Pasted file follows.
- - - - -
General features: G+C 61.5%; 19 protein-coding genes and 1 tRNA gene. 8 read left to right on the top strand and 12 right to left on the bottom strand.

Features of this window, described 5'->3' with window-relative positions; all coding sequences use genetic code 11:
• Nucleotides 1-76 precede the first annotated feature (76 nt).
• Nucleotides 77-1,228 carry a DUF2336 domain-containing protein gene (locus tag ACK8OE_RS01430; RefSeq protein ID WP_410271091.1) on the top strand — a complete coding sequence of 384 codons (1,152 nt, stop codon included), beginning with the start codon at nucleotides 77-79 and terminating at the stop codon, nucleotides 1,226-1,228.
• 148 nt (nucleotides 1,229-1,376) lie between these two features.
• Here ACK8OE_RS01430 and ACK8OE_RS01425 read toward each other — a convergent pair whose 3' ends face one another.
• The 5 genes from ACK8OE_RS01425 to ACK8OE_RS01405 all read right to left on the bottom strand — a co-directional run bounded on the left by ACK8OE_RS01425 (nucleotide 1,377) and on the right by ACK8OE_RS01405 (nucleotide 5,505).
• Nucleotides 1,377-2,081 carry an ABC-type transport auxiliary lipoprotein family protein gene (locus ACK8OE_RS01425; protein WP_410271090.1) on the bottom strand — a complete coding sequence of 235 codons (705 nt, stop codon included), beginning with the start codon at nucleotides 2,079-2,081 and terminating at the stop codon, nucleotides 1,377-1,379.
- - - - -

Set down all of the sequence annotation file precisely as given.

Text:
General features: G+C 61.5%; 19 protein-coding genes and 1 tRNA gene. 8 read left to right on the top strand and 12 right to left on the bottom strand.

Features of this window, described 5'->3' with window-relative positions; all coding sequences use genetic code 11:
• Nucleotides 1-76 precede the first annotated feature (76 nt).
• Nucleotides 77-1,228 carry a DUF2336 domain-containing protein gene (locus tag ACK8OE_RS01430; RefSeq protein ID WP_410271091.1) on the top strand — a complete coding sequence of 384 codons (1,152 nt, stop codon included), beginning with the start codon at nucleotides 77-79 and terminating at the stop codon, nucleotides 1,226-1,228.
• 148 nt (nucleotides 1,229-1,376) lie between these two features.
• Here ACK8OE_RS01430 and ACK8OE_RS01425 read toward each other — a convergent pair whose 3' ends face one another.
• The 5 genes from ACK8OE_RS01425 to ACK8OE_RS01405 all read right to left on the bottom strand — a co-directional run bounded on the left by ACK8OE_RS01425 (nucleotide 1,377) and on the right by ACK8OE_RS01405 (nucleotide 5,505).
• Nucleotides 1,377-2,081 carry an ABC-type transport auxiliary lipoprotein family protein gene (locus ACK8OE_RS01425; protein WP_410271090.1) on the bottom strand — a complete coding sequence of 235 codons (705 nt, stop codon included), beginning with the start codon at nucleotides 2,079-2,081 and terminating at the stop codon, nucleotides 1,377-1,379.